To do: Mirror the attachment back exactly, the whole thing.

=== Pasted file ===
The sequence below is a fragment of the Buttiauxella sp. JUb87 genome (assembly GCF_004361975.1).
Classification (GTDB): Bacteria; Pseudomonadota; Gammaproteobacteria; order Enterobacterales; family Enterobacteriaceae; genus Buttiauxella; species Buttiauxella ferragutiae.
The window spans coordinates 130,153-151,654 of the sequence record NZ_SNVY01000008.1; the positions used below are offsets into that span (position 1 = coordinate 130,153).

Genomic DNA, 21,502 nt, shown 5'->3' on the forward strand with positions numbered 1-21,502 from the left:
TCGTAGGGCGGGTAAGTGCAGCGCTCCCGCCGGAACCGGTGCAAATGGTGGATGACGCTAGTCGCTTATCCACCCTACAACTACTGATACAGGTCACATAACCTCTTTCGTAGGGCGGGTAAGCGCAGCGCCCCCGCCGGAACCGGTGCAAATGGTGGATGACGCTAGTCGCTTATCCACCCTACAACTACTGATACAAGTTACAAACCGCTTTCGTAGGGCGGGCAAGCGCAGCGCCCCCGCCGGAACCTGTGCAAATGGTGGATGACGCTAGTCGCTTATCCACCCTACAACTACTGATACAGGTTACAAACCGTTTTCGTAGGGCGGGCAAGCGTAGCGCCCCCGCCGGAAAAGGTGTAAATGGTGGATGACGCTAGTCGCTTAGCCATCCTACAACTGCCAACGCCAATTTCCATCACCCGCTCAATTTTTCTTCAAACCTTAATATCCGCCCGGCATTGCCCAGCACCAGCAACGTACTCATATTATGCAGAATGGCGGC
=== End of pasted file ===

The sequence below is a fragment of the Buttiauxella sp. JUb87 genome (assembly GCF_004361975.1).
Classification (GTDB): Bacteria; Pseudomonadota; Gammaproteobacteria; order Enterobacterales; family Enterobacteriaceae; genus Buttiauxella; species Buttiauxella ferragutiae.
The window spans coordinates 130,153-151,654 of the sequence record NZ_SNVY01000008.1; the positions used below are offsets into that span (position 1 = coordinate 130,153).

Genomic DNA, 21,502 nt, shown 5'->3' on the forward strand with positions numbered 1-21,502 from the left:
TCGTAGGGCGGGTAAGTGCAGCGCTCCCGCCGGAACCGGTGCAAATGGTGGATGACGCTAGTCGCTTATCCACCCTACAACTACTGATACAGGTCACATAACCTCTTTCGTAGGGCGGGTAAGCGCAGCGCCCCCGCCGGAACCGGTGCAAATGGTGGATGACGCTAGTCGCTTATCCACCCTACAACTACTGATACAAGTTACAAACCGCTTTCGTAGGGCGGGCAAGCGCAGCGCCCCCGCCGGAACCTGTGCAAATGGTGGATGACGCTAGTCGCTTATCCACCCTACAACTACTGATACAGGTTACAAACCGTTTTCGTAGGGCGGGCAAGCGTAGCGCCCCCGCCGGAAAAGGTGTAAATGGTGGATGACGCTAGTCGCTTAGCCATCCTACAACTGCCAACGCCAATTTCCATCACCCGCTCAATTTTTCTTCAAACCTTAATATCCGCCCGGCATTGCCCAGCACCAGCAACGTACTCATATTATGCAGAATGGCGGC